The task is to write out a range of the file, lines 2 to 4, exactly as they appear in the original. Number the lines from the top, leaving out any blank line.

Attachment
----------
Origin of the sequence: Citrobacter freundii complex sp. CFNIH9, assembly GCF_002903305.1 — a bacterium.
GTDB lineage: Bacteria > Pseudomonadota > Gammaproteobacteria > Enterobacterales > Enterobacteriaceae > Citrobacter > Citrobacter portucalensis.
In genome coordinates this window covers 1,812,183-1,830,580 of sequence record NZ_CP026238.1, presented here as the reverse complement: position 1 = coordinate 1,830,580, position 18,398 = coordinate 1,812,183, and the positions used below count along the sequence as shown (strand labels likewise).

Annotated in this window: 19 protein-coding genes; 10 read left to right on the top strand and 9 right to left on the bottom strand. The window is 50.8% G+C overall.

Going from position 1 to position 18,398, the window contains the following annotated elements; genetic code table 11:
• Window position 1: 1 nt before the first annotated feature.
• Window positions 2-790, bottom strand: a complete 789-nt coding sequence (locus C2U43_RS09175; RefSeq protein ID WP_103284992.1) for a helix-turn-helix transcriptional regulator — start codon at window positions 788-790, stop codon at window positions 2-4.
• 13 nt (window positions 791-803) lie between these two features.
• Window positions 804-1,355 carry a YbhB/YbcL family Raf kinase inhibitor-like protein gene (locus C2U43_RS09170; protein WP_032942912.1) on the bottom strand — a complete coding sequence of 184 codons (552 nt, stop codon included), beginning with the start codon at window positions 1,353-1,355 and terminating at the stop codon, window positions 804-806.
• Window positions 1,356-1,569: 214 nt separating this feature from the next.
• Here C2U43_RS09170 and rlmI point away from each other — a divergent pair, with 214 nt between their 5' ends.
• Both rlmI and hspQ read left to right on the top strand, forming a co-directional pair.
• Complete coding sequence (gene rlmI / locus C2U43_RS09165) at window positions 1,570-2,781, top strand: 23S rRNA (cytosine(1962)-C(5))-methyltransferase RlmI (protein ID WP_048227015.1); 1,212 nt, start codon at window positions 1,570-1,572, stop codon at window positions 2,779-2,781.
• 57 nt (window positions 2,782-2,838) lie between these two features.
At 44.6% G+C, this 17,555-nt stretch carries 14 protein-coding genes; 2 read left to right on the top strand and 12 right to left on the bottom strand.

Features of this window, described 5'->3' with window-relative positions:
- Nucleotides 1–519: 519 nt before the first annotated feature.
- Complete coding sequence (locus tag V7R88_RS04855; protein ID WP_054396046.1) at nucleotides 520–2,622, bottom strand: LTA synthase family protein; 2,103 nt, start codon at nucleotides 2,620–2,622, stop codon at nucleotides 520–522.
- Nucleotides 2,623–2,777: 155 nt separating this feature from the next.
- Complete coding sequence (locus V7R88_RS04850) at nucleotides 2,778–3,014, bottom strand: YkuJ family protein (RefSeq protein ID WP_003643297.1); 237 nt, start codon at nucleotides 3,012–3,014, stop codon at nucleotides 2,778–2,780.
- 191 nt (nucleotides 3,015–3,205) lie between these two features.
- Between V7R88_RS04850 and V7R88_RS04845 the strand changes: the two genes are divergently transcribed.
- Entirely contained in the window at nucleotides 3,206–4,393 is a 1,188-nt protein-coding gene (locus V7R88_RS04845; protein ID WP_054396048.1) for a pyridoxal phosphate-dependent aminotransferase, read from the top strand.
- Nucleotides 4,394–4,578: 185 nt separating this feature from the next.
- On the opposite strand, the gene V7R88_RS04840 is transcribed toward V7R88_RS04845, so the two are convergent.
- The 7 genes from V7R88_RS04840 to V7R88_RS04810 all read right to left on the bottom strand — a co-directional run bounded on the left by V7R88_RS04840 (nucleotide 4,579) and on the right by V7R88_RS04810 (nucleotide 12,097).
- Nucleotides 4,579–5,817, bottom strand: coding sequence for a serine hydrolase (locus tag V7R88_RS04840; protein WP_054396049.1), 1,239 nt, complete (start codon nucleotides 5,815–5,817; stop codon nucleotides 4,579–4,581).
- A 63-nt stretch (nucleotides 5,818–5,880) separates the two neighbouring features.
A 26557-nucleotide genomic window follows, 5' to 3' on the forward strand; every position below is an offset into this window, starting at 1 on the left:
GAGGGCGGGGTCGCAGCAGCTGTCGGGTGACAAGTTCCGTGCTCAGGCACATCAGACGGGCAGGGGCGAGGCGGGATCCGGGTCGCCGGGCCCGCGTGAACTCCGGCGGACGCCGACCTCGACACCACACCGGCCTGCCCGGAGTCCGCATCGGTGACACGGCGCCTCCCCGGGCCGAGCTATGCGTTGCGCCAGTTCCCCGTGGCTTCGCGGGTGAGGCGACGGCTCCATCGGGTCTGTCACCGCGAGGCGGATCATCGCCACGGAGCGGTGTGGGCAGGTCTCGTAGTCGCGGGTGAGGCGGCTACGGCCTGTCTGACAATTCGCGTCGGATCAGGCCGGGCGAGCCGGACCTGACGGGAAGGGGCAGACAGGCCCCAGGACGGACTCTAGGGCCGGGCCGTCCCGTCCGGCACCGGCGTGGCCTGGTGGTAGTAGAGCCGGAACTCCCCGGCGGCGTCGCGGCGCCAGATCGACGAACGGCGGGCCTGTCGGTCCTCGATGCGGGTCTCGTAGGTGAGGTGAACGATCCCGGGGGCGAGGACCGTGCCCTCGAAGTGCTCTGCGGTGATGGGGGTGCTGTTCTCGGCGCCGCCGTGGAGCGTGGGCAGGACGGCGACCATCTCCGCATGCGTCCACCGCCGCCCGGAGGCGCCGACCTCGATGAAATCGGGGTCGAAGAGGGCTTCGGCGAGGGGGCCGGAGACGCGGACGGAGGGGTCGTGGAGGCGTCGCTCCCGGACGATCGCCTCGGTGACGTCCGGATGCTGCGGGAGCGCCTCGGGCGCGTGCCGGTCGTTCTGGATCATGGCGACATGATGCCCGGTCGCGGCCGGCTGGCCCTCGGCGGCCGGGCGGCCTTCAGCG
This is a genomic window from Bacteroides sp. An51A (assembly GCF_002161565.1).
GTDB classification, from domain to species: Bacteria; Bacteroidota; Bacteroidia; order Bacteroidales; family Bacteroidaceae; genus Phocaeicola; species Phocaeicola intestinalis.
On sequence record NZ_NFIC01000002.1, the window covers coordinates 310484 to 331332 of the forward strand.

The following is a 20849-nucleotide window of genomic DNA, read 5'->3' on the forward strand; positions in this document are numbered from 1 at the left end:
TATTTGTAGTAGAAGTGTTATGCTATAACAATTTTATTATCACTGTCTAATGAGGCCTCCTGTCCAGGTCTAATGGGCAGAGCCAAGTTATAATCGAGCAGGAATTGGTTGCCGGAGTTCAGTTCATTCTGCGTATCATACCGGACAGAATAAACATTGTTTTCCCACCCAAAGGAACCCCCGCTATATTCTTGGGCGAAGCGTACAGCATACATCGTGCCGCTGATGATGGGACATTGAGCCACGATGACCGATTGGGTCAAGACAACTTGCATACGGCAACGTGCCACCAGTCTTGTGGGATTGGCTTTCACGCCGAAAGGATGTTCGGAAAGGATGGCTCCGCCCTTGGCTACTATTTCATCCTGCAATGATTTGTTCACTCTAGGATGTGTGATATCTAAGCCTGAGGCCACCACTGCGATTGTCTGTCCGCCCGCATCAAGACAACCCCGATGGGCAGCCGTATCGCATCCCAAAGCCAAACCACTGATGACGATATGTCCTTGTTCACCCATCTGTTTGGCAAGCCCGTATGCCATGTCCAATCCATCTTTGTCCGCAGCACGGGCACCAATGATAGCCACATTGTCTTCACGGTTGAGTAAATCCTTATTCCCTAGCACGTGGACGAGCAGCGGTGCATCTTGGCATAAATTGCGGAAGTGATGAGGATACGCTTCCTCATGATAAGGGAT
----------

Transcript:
GTDB lineage: Bacteria > Pseudomonadota > Gammaproteobacteria > Enterobacterales > Enterobacteriaceae > Citrobacter > Citrobacter portucalensis.
In genome coordinates this window covers 1,812,183-1,830,580 of sequence record NZ_CP026238.1, presented here as the reverse complement: position 1 = coordinate 1,830,580, position 18,398 = coordinate 1,812,183, and the positions used below count along the sequence as shown (strand labels likewise).

Annotated in this window: 19 protein-coding genes; 10 read left to right on the top strand and 9 right to left on the bottom strand. The window is 50.8% G+C overall.